Saturday, October 10, 2009

Screen Queens

Hi, Matt Canada here with a weekly column looking back at gay cinema classics. I think that alot of people, gay and straight alike, view gay films as formally, thematically, and socially ghettoised and sub par. It is my goal that this column will reflect the diversity, breadth, and quality of the gay canon. This body of films encompasses everything from those made by gay filmmakers dealing explicitly with gay issues (Milk); to gay authored films that are nominally straight stories, but are interpreted by many as allegorically commenting on Lavender themes (George Cukor's Rich and Famous); camp classics (Mommie Dearest); gay films authored by heterosexual directors, screenwriters and/or producers (Brokeback Mountain); and those "heterosexual films" that have always been appropriated by gay audiences as queer (All About Eve). With such a wide array of possible films to look at, this column will bring something unique to the table each weekend.

First up is Beeban Kidron's Too Wong Foo Thanks for Everything, Julie Newmar (1995) starring Patrick Swayze, Wesley Snipes, and John Leguizamo as drag queens. The story of three drag queens on a road trip across the less metropolitan wilds of the country's interior, where there's a breakdown which subsequently forces interactions with less refined locals, was not a very novel idea the year after the success of The Adventures of Priscilla, Queen of the Desert. It has long been derided as a bad American remake of said film. However, when I first saw this film at around eight or nine (oblivious to my sexuality), I had never heard of Priscilla and loved the film's campness, lavish frocks, sequins, smiles and happy ending. Even as I grew up and my tastes matured, I continued to love everything about the film. It was practically the only gay themed film I watched in my adolescence with straight friends and family. They loved it. I loved it. It was one of the only positive and shared experiences of gay culture as a closeted youth.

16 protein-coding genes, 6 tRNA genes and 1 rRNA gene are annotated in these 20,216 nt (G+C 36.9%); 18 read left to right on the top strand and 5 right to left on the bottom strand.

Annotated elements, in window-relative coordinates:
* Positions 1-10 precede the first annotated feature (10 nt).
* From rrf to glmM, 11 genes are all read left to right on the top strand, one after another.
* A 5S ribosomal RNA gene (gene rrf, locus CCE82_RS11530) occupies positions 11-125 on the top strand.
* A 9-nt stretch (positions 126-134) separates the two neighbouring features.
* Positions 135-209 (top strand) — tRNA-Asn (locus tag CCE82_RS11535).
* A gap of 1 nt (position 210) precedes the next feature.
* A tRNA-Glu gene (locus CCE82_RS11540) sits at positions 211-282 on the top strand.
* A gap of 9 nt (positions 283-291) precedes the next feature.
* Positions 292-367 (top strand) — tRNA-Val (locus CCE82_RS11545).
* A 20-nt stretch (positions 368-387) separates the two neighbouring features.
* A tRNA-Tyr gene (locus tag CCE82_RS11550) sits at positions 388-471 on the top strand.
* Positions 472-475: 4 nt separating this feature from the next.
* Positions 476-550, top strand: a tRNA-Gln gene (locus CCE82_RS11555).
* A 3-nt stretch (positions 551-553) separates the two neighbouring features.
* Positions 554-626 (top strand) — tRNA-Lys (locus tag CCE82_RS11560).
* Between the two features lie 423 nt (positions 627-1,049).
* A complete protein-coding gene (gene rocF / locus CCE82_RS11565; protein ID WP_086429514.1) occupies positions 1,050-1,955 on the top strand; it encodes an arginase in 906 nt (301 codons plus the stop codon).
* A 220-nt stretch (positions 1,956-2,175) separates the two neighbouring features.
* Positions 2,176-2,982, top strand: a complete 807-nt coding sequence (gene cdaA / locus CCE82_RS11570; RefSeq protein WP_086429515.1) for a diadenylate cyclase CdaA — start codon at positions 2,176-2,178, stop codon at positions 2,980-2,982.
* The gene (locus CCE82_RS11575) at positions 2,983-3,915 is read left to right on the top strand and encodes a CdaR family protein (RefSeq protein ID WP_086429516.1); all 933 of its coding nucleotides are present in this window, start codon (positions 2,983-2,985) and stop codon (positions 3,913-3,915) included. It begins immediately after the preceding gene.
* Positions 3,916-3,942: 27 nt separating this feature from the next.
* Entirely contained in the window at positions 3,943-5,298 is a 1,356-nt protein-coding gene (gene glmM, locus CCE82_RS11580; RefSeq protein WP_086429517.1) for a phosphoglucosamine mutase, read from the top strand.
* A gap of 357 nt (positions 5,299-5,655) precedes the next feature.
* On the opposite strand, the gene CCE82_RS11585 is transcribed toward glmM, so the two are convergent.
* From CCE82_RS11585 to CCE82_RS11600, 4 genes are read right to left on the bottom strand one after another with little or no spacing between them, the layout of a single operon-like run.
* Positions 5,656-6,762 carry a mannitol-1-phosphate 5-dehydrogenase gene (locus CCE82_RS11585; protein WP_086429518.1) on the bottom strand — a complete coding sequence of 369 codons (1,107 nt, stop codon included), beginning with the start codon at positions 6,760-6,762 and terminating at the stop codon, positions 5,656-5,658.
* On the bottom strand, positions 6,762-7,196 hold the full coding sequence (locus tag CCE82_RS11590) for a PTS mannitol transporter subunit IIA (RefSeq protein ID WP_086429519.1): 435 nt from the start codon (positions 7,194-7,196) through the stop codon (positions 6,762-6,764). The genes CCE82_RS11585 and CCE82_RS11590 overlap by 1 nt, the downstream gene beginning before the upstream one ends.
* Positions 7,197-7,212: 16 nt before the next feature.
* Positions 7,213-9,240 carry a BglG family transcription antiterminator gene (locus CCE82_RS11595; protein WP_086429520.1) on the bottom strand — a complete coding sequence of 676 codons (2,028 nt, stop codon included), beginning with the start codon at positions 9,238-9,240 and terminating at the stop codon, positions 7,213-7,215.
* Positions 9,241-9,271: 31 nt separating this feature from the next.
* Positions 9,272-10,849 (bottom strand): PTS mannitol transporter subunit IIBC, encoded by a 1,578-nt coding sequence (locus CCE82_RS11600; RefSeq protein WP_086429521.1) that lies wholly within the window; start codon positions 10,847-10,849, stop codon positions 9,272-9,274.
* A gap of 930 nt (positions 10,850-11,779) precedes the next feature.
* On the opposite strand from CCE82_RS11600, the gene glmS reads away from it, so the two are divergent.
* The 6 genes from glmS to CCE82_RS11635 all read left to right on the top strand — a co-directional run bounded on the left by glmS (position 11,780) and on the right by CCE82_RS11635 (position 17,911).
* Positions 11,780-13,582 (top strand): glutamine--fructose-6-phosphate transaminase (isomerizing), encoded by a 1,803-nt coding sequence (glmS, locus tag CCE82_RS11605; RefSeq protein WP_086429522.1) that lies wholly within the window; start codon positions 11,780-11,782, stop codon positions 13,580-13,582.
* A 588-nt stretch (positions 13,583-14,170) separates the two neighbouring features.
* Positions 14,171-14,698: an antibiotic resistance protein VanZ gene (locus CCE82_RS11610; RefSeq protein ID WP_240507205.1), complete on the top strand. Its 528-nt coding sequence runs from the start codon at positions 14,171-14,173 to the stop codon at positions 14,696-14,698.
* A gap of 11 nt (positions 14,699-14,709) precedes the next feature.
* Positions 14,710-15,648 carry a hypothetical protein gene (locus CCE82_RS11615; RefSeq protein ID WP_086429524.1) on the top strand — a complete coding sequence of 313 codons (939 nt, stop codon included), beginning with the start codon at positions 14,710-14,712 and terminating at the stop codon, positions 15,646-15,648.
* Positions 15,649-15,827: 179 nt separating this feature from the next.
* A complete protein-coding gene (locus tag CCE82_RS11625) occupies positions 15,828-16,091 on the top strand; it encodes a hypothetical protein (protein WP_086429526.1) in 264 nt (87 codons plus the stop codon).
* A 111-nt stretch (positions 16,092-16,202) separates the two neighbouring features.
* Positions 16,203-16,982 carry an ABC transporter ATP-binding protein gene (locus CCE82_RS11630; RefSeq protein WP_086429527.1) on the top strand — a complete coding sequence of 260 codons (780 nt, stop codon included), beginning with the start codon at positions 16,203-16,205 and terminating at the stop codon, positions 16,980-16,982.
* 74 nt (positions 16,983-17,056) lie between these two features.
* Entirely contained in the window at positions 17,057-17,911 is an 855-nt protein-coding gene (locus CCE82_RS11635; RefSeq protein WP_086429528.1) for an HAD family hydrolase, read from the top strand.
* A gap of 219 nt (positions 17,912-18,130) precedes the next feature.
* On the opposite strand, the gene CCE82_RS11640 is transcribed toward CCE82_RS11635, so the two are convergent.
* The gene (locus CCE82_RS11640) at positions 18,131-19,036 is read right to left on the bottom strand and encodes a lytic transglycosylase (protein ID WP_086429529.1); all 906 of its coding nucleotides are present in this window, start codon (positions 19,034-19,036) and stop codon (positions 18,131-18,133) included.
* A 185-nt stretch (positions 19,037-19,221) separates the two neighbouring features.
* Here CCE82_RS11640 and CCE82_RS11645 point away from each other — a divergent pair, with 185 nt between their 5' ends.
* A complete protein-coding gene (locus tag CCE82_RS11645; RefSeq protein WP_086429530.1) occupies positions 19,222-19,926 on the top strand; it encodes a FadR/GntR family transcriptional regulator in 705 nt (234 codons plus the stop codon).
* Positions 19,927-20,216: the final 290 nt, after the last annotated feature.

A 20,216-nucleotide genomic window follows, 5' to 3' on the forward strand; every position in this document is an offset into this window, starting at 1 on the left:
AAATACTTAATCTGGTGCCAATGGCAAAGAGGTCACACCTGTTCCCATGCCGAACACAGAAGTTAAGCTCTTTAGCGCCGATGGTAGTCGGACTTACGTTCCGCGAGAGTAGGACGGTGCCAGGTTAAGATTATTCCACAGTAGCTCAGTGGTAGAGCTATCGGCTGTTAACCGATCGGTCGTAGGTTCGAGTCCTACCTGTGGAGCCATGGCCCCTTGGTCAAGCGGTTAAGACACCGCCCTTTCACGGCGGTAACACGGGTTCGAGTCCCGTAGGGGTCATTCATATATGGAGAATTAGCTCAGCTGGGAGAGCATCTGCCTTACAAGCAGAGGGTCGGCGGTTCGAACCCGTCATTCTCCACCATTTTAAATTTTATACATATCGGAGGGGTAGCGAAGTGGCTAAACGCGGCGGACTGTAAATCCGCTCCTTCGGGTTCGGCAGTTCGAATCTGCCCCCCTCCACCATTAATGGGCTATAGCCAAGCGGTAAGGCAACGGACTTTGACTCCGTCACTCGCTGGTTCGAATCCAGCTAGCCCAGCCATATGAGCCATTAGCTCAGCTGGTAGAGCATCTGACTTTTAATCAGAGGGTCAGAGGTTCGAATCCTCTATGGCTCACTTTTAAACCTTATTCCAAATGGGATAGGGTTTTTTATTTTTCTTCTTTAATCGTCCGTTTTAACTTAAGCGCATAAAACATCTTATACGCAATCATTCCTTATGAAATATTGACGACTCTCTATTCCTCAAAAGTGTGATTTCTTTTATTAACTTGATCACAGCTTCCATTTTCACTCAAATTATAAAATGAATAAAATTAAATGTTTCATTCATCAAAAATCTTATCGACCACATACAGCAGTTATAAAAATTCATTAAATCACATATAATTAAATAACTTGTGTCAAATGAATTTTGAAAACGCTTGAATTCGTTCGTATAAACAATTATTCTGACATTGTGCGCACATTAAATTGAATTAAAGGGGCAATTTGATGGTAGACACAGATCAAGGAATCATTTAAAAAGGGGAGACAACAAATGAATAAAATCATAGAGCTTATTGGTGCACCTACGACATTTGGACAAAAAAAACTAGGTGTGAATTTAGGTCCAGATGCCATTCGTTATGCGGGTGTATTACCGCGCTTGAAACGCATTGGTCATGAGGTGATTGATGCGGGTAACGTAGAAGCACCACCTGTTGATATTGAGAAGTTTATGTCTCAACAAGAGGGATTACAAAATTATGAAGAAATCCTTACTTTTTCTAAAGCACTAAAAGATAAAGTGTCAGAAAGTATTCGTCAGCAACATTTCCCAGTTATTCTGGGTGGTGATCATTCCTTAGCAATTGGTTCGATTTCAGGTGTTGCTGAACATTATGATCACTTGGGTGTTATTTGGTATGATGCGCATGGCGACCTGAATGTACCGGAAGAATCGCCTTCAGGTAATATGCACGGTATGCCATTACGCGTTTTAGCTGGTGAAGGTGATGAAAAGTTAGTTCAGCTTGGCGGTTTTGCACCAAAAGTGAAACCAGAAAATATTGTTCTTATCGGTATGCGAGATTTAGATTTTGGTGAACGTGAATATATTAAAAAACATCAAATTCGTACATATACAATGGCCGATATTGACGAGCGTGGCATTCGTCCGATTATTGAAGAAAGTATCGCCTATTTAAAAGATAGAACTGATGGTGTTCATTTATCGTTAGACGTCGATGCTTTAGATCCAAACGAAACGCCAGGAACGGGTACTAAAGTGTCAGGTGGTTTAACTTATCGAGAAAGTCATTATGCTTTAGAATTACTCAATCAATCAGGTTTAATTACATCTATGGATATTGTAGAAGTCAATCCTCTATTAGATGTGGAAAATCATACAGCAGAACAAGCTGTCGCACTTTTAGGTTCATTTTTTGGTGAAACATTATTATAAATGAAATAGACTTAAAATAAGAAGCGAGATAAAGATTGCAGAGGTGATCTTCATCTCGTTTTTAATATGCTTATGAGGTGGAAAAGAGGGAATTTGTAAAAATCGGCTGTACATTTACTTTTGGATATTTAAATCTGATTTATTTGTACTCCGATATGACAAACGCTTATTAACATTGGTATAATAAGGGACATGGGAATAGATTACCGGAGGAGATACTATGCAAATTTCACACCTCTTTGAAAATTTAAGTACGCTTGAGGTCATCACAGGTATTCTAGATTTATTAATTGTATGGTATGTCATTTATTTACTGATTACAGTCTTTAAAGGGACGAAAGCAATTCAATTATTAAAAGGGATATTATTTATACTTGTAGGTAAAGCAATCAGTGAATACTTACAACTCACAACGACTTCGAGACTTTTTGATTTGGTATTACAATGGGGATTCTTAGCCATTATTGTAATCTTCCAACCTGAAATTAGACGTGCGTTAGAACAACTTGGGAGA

So that is all well and good, but now that I have an honours Film degree and a dissertation on gay cinema behind me, bitchy humour, cocks in frocks, and a happy ending can't still have the same effect, right?

...I am not going to lie, I was almost embarrassed by how much I still loved it. Do not get me wrong, I did realise its faults on this viewing: including but not limited to the completely unbelievable script, desexualized gay men, condescending attitude towards women, and deus ex machina conclusion. However, I still find the film immensely enjoyable. The three stars as drag queens are great and obviously having loads of fun. They have everything you want from celluloid female impersonators: over-acting, bitchy one-liners, and an innate campness. However, the relationships between the three queens and especially the relationship between Swayze's Grand Dame and Stockard Channing's battered-housewife carry some real emotional weight and are expertly acted, if not flawlessly written.

The film is not perfect but it is a definitely more than a Priscilla rip-off. I think it deserves some revisiting. As some English queens say - it's camp as tits - and I love it.
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12 comments:

Eric Henderson said...

Looking forward to reading these as much as I'm looking forward to sampling the forthcoming monographs in Arsenal's "Queer Film Classics" series.

Joe said...

To Wong Foo is the first entry in this weekly series? Hm.